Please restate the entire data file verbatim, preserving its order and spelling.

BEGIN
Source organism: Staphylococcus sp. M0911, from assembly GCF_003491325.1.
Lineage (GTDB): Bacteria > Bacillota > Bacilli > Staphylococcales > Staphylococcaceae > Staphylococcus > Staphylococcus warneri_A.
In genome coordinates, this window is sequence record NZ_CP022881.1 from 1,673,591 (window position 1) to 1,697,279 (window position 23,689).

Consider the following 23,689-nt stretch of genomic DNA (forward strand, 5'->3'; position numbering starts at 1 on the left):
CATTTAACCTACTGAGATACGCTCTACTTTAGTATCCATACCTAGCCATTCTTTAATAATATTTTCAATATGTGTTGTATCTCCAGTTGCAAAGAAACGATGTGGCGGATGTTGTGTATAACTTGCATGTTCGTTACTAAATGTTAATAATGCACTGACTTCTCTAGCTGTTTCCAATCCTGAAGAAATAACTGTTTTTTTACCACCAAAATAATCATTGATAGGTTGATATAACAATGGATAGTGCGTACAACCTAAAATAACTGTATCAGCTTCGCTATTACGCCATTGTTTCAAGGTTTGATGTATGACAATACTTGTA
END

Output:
Source organism: Staphylococcus sp. M0911, from assembly GCF_003491325.1.
Lineage (GTDB): Bacteria > Bacillota > Bacilli > Staphylococcales > Staphylococcaceae > Staphylococcus > Staphylococcus warneri_A.
In genome coordinates, this window is sequence record NZ_CP022881.1 from 1,673,591 (window position 1) to 1,697,279 (window position 23,689).

Consider the following 23,689-nt stretch of genomic DNA (forward strand, 5'->3'; position numbering starts at 1 on the left):
CATTTAACCTACTGAGATACGCTCTACTTTAGTATCCATACCTAGCCATTCTTTAATAATATTTTCAATATGTGTTGTATCTCCAGTTGCAAAGAAACGATGTGGCGGATGTTGTGTATAACTTGCATGTTCGTTACTAAATGTTAATAATGCACTGACTTCTCTAGCTGTTTCCAATCCTGAAGAAATAACTGTTTTTTTACCACCAAAATAATCATTGATAGGTTGATATAACAATGGATAGTGCGTACAACCTAAAATAACTGTATCAGCTTCGCTATTACGCCATTGTTTCAAGGTTTGATGTATGACAATACTTGTA